American Orthopaedic Society for Sports Medicine—July 10, 2011
“Eighty percent of the football team we studied had vitamin D insufficiency. African American players and players who suffered muscle injuries had significantly lower levels,” said Michael Shindle, M.D., lead researcher and former Hospital for Special Surgery resident now a member of Summit Medical Group.
Researchers identified 89 football players from a single NFL team and provided laboratory testing of vitamin D levels in the spring 2010 as part of routine pre-season evaluations. The mean age of the players was 25. The team provided data to determine the number of players who had lost time due to muscle injuries. Vitamin D levels were then classified based on player race and time lost due to muscle injury.
Twenty-seven players had deficient levels (<20 ng/ML) and an additional 45 had levels consistent with insufficiency (20-31.9 ng/mL). Seventeen players had values within normal limits (>32 ng/mL). The mean vitamin D level in white players was 30.3 ng/mL while the mean level for black players was 20.4 ng/mL. Sixteen players suffered a muscle injury with a mean vitamin D level of 19.9.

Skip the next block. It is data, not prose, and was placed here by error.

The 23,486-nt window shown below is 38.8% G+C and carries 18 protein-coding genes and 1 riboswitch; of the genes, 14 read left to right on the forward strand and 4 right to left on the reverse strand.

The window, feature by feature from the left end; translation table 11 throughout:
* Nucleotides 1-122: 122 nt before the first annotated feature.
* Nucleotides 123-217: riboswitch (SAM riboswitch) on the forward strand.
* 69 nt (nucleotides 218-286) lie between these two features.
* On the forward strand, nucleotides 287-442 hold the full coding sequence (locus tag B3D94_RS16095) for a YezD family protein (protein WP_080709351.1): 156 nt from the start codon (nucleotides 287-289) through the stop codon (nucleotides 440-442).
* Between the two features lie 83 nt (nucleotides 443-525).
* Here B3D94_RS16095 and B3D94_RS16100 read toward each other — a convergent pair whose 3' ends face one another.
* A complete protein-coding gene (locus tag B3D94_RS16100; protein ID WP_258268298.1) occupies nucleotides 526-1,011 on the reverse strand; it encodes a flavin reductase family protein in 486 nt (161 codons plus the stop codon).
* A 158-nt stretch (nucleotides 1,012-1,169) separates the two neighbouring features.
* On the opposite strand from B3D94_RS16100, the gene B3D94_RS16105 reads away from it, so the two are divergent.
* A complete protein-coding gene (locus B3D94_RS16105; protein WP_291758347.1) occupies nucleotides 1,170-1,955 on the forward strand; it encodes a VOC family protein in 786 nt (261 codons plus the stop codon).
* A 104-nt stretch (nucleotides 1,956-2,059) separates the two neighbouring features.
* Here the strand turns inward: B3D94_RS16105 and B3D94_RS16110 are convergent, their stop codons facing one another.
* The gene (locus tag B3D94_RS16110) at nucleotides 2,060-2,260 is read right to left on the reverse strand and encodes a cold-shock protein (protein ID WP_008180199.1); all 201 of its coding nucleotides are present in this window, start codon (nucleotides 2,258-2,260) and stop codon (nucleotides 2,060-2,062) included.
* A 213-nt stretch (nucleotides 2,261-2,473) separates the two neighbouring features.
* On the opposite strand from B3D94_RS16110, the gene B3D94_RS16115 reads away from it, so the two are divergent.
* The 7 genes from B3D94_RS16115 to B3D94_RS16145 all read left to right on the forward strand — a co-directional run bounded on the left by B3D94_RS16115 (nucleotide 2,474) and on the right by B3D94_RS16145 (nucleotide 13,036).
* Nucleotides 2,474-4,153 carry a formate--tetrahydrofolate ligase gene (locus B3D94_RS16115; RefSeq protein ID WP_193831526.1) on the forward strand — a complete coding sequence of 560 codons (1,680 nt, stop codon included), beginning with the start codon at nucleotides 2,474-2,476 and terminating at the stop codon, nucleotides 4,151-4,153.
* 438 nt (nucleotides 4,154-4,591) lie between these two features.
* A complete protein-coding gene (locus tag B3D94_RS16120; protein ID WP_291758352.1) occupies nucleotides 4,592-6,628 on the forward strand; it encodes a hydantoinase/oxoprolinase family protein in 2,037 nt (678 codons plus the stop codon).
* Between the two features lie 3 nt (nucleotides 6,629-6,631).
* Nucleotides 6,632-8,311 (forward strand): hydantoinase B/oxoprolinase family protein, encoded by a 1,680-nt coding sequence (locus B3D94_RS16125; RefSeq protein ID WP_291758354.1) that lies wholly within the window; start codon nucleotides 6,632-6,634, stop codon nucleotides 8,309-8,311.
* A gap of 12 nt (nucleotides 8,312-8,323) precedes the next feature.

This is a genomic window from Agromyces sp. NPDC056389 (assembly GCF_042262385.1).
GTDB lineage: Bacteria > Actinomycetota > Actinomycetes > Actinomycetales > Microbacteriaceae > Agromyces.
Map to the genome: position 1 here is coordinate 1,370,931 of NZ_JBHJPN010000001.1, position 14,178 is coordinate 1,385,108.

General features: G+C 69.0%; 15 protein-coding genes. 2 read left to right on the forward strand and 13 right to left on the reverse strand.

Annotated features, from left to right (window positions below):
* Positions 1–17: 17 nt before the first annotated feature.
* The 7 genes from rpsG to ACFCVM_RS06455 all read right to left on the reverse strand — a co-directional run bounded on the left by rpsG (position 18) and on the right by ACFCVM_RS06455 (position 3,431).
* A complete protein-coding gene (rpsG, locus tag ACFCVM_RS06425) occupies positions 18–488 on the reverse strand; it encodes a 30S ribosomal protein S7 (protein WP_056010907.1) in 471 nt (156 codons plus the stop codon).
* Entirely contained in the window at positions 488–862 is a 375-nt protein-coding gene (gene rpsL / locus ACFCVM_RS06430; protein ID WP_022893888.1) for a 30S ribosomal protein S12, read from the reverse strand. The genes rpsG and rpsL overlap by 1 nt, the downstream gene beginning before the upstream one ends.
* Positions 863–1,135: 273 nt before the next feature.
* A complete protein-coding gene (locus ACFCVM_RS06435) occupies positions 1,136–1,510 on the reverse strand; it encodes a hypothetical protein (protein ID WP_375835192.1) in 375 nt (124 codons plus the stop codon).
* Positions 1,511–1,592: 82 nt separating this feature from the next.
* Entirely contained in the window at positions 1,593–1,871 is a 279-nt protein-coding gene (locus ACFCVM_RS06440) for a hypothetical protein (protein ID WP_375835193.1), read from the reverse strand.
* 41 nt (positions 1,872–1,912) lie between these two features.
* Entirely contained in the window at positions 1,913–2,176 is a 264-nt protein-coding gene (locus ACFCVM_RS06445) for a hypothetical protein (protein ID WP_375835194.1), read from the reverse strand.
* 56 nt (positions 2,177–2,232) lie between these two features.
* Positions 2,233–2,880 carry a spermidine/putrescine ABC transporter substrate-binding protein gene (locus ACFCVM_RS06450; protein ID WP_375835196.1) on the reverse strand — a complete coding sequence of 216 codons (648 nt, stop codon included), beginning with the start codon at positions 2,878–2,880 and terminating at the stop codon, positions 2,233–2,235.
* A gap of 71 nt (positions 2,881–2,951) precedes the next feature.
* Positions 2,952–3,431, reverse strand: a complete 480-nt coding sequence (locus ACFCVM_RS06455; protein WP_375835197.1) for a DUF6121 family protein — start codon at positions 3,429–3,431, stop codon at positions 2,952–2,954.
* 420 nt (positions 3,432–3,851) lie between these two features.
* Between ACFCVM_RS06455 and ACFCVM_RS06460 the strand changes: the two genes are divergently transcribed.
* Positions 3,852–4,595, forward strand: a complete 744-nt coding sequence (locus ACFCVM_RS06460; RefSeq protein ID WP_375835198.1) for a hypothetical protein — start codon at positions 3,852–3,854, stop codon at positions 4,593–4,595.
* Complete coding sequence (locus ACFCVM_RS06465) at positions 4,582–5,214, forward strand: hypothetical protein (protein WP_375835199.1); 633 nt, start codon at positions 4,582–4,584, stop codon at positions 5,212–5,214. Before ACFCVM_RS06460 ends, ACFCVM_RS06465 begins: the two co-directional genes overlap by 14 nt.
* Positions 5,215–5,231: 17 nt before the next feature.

“Screening and treatment of vitamin D insufficiency in professional athletes may be a simple way to help prevent injuries,” said Scott Rodeo, M.D., Co-Chief of the Sports Medicine and Shoulder Service at Hospital for Special Surgery. “Further research also needs to be conducted in order to determine if increasing vitamin D leads to improved maximum muscle function,” said Joseph Lane, M.D. Director of the Metabolic Bone Disease Service at Hospital for Special Surgery.”